In an episode of DZMM, Attorney Noel Del Prado said that biological parents should be sent to prison if they do not provide enough child support. He also added that it doesn’t matter if the couple is not married, fathers should always provide sufficient child support.
The constitution says that violation of the Anti-Violence Against Women and Children Act (RA 9262) is punishable by law.
“Economic abuse [ito], ibig sabihin isa itong uri ng pang-aabuso sa aspetong pinansiyal.”
Receiving child support isn’t easy though. Mothers who are seeking child support need to go through a certain process if they want to file a case against their partner who left them.
The violation of RA 9262 used to be labeled as a civil case where the mother of the child can file for a petition with the court so she can get sufficient support. But today things have changed, the violation of this law is already considered to be on a criminal level.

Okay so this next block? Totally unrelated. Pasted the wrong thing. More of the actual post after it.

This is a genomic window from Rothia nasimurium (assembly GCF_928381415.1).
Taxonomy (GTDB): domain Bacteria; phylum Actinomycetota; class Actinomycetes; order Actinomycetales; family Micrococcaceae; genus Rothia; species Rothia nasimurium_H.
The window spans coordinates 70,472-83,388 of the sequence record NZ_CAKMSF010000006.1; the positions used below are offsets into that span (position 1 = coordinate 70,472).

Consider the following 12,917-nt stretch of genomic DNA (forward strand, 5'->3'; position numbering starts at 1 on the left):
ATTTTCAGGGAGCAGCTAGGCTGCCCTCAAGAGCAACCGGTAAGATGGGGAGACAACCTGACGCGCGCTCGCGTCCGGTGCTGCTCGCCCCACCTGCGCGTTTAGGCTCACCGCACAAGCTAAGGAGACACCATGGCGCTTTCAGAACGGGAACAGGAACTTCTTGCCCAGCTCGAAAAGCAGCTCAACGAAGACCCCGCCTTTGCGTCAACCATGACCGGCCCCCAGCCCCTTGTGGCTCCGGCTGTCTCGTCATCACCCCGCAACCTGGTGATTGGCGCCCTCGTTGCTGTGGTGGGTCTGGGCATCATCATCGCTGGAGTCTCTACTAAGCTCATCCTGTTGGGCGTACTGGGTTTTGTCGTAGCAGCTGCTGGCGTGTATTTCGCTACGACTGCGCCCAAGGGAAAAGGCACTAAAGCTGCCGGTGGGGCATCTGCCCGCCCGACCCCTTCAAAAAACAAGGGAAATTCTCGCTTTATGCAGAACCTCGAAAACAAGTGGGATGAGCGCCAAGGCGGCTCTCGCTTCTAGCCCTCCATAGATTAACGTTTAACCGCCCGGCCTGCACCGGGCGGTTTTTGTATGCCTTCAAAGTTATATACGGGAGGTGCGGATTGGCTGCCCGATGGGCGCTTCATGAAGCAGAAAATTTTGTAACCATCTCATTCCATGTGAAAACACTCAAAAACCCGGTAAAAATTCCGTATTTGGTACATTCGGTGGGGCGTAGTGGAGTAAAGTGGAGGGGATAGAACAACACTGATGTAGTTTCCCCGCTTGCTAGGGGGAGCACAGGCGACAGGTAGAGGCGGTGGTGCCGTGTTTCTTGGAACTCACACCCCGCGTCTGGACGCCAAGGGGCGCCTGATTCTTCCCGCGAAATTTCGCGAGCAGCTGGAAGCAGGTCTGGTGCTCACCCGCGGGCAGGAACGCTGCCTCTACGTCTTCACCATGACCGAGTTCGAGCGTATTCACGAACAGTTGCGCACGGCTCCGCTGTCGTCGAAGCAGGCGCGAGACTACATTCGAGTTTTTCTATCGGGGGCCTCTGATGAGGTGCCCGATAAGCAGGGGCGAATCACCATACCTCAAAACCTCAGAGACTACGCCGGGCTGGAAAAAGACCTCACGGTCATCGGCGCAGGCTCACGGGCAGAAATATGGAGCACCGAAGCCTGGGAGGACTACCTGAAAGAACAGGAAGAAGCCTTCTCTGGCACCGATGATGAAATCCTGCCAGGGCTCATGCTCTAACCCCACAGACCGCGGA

Men who have been left by their female partners can also get a protection order from the court, usually only temporary, so they can be shielded from further abuse of any kind from their ex-lovers, but unfortunately, the RA 9262 only caters to women and children, which means men cannot receive child support like women can.
Providing child support should always be fair to both parties. The father can only give enough where he is still able to enjoy his income, and not blow it all on providing for his children and partner.
The amount of child support to be received depends on many factors. If both are married, then both partners should provide support to their children, but if only one is, then that person is the one that should provide.
If the partners are not married, then the man is obligated to provide support.
Another form of economic abuse is preventing your partner from working or getting into business to make any kind of income.
Prision correccional or imprisonment of 6 months to 6 years and fines of P100,000 to P300,000 may be imposed on fathers who cannot provide child support.